In a post at the Master Resource blog I point out another problem with anti-price gouging laws: during actual emergency conditions both state governments and consumers likely have much more important things to do that worry about whether particular price increases are unconscionable under the state’s understanding of that term.
Among other points, I note that just before Hurricane Irene hit New Jersey the state was warning consumers about potential gasoline price gouging, among other imminent threats. When the storm was over, the state reported receipt of 103 price complaints. The result:
The investigation ended up finding no stations guilty of price gouging, though three stations allegedly violated the state’s law against changing gasoline prices more than once in a 24-hour period. The three stations have been cited by the state.
Several persons died in New Jersey due to flooding, and the damages may reach “billions of dollars” according to Governor Chris Christie. These are real emergency issues. In response, among many other actions, the state had investigators out counting how many times gasoline stations may have changed prices within each 24-hour period since the emergency was declared.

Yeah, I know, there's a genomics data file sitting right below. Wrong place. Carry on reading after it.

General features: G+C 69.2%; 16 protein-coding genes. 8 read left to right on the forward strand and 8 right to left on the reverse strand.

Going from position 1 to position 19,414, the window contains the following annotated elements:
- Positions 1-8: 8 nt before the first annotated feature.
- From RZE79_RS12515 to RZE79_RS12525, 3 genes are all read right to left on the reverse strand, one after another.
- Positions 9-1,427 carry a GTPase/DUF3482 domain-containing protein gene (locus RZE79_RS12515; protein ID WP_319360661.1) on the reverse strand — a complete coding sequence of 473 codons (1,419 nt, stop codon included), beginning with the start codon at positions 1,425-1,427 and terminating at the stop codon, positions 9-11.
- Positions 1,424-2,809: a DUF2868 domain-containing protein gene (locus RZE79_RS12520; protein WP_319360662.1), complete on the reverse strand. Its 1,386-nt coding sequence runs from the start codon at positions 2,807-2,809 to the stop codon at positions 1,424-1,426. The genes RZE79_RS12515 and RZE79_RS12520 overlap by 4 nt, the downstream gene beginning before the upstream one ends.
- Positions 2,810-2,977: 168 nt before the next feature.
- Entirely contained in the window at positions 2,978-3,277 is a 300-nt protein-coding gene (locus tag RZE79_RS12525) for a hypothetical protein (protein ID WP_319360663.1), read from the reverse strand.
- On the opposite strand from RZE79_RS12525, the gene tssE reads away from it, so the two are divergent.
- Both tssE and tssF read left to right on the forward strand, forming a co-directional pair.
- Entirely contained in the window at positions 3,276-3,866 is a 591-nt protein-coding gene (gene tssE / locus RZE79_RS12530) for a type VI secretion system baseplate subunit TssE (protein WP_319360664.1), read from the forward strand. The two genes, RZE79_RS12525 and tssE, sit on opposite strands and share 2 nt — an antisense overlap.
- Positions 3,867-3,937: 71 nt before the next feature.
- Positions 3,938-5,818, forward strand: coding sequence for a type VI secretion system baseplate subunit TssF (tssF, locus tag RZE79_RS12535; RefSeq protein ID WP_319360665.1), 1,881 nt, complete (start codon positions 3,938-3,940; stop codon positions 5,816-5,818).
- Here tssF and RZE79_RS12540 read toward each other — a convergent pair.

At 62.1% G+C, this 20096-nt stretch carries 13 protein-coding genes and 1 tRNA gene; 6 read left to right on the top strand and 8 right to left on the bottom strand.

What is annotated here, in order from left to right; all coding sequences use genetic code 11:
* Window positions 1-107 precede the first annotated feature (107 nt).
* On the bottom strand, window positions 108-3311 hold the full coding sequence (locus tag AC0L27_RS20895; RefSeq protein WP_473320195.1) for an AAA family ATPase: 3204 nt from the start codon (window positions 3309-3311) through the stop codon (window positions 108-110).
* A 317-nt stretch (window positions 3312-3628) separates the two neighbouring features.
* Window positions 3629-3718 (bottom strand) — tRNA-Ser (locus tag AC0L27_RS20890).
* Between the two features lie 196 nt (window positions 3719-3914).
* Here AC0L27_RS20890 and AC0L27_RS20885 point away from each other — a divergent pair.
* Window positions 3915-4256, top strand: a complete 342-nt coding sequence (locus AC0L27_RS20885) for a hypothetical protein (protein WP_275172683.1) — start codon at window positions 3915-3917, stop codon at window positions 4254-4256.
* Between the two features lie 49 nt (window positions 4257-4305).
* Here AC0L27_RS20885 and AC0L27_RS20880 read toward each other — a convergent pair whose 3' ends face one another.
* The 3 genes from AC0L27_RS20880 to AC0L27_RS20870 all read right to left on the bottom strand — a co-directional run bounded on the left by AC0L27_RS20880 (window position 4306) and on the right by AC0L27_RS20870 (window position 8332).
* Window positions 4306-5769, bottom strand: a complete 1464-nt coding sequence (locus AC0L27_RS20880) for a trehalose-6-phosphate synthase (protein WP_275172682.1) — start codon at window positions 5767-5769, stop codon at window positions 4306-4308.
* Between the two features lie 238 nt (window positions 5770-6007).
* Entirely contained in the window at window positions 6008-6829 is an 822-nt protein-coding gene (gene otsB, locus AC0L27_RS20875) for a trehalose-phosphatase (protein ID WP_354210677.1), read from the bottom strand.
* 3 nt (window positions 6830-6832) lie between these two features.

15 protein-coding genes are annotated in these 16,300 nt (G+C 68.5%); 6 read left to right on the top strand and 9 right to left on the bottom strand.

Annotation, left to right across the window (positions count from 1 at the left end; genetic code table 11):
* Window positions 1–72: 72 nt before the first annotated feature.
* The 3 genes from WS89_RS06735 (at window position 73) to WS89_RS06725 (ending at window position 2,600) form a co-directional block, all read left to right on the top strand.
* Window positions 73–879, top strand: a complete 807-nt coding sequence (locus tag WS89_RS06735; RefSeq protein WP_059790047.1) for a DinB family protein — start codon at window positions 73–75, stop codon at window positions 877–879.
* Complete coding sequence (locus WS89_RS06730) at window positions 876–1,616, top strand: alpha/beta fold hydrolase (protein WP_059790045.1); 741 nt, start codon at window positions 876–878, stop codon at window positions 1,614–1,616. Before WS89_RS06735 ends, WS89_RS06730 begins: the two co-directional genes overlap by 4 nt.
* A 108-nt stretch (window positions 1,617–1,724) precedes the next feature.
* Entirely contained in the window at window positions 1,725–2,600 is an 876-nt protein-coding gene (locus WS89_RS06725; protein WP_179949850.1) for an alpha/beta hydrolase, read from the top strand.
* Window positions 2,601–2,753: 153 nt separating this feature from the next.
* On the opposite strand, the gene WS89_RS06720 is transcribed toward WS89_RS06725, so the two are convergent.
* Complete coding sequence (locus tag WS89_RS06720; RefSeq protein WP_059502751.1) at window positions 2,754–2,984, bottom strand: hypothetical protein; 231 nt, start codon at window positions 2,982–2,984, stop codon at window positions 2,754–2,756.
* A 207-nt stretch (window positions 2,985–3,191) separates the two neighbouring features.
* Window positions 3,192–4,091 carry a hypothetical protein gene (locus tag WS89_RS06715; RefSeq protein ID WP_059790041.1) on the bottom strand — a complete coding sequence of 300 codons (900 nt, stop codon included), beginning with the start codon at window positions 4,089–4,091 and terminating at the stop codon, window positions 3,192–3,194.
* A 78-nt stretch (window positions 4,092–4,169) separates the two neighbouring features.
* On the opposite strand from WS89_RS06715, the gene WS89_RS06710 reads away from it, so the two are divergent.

Concerns over price gouging can also lead to short-term gasoline shortages and consumers waiting in gas lines.
Waiting in line for gasoline is about as useful a response to an emergency as sending out state investigators to count the frequency of gasoline price changes, but with spot shortages and prices unable to go up to limit demand, gas lines and waiting are almost inevitable.
As the note at the end of the piece adds, “For more on price gouging, see Giberson’s article in the Spring 2001 edition of Regulation magazine and his op-ed appearing in the Washington Times on June 6, 2011. In addition, Giberson blogs frequently on price gouging law at Knowledge Problem.”